3. Just one note of caution – as in natural tunnels, any mason bee cells located paper-straws, cardboard tunnels or reed tunnels will be subject to the attack of Chalcid wasps after the spring.

  4. Denise says:

    Hi

    I am looking to make these with a group of children. Is there a preference on the type of paper used? Can recycled paper be used to make the tunnels? Or is this paper more susceptible to water issues?

    • Paul B says:

      Hello Denise,
      Thanks for your question – recycled paper is perfect. I have used the brown paper from business envelopes, but you could test out other paper like white printed paper that you might ordinarily recycle – a few white paper straws were adopted when I tried them, but I have not tested preferences for brown versus white, so it might be an interesting experiment with the children. You could also do some maths by saying that the paper needs to be wrapped at least three times around the rod/pencil so it is thick enough, so if they’ve learnt about circles they could calculate the width of the paper needed. I would say that the length of the tunnel needs to be at least 12,5cm or 5 inches. I have tested up to 25cm length straws and the bees like it (just don’t place them in circular crisp tubes as the foil interior makes it too hot for the larvae and creates humidity issues). If you have any more questions don’t hesitate to ask.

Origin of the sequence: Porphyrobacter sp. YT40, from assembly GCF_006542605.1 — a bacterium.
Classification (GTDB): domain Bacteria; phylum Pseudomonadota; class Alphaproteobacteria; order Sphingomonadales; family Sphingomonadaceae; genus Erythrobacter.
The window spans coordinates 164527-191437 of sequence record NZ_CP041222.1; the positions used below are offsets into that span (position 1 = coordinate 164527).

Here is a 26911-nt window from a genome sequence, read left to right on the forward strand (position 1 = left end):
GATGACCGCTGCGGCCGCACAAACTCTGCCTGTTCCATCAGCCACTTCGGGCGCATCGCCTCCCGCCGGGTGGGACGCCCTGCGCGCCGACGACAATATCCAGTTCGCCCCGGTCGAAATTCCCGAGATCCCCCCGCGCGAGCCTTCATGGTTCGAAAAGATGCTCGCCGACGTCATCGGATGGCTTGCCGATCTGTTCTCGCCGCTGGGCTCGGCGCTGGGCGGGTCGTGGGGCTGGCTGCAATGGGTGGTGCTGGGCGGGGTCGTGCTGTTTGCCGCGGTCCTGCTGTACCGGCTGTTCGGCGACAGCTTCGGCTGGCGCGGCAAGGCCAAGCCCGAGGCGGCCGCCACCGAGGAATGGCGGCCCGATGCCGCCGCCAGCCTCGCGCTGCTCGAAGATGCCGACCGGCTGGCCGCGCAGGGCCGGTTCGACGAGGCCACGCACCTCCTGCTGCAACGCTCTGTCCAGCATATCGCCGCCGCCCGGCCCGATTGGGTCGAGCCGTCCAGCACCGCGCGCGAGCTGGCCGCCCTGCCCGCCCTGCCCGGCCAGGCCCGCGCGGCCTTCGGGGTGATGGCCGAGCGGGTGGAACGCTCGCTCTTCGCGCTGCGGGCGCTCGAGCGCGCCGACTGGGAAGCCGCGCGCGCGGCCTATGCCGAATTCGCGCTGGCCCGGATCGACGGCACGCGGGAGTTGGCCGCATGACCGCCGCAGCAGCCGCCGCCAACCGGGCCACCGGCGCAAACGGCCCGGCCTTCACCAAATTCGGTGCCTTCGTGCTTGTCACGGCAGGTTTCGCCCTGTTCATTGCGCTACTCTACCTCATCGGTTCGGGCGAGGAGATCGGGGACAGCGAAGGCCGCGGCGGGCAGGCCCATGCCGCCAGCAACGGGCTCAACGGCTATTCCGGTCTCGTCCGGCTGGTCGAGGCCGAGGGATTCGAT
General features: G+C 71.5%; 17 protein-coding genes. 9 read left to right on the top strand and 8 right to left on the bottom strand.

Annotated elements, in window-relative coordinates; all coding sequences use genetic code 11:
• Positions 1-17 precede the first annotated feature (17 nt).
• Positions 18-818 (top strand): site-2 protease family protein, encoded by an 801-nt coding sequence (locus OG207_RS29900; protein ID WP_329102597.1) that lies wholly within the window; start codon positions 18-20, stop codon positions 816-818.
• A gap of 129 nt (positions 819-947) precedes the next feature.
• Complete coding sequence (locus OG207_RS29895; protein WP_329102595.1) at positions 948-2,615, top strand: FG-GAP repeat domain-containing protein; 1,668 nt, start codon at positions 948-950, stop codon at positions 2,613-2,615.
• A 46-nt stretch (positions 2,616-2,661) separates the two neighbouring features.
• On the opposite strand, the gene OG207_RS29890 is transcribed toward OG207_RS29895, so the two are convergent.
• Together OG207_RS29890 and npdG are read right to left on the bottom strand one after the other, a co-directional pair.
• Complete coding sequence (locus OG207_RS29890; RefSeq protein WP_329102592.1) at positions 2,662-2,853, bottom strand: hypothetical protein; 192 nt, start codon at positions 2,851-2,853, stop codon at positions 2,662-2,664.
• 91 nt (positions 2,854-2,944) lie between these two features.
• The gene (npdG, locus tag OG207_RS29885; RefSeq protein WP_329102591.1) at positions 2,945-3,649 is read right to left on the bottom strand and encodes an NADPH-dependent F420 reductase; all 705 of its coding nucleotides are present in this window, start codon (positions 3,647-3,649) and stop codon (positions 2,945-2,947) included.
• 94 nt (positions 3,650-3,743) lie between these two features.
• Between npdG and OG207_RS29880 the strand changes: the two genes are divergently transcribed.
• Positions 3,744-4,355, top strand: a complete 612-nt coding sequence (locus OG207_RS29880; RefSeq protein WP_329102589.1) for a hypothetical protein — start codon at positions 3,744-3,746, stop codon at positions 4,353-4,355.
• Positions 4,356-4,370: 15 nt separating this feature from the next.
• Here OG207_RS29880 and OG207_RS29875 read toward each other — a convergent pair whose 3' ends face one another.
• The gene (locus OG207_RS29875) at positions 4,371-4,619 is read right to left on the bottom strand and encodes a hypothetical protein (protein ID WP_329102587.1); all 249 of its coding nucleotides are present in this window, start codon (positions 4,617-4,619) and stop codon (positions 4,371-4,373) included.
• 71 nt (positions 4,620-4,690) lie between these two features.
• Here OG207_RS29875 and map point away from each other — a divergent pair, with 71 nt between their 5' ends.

Good luck,
      Paul.

  5. Lewis Bates says:

    In the early part of 2013 I came across this paper tube method. I was enthused and constructed a special sheltered box and placed 150+ tubes in the box and fixed it onto position in a sunny place near an existing successful box. All tubes were made as per the instructions.

    Furthermore I made a further amount and placed them alongside the bamboo canes I had prepared for the coming summer.
    The result was none of the 150 were uses at all.

    Box Number 2
    Of the second box all the bamboo canes were used by many leaf-cutters and masons bees. None of the paper tubes were touched.
    In another case I drilled holes 5 inches long and carefully cleaned the holes and then lined each with parcel paper as above. Only three of the 36 holes were used by leaf-cutters.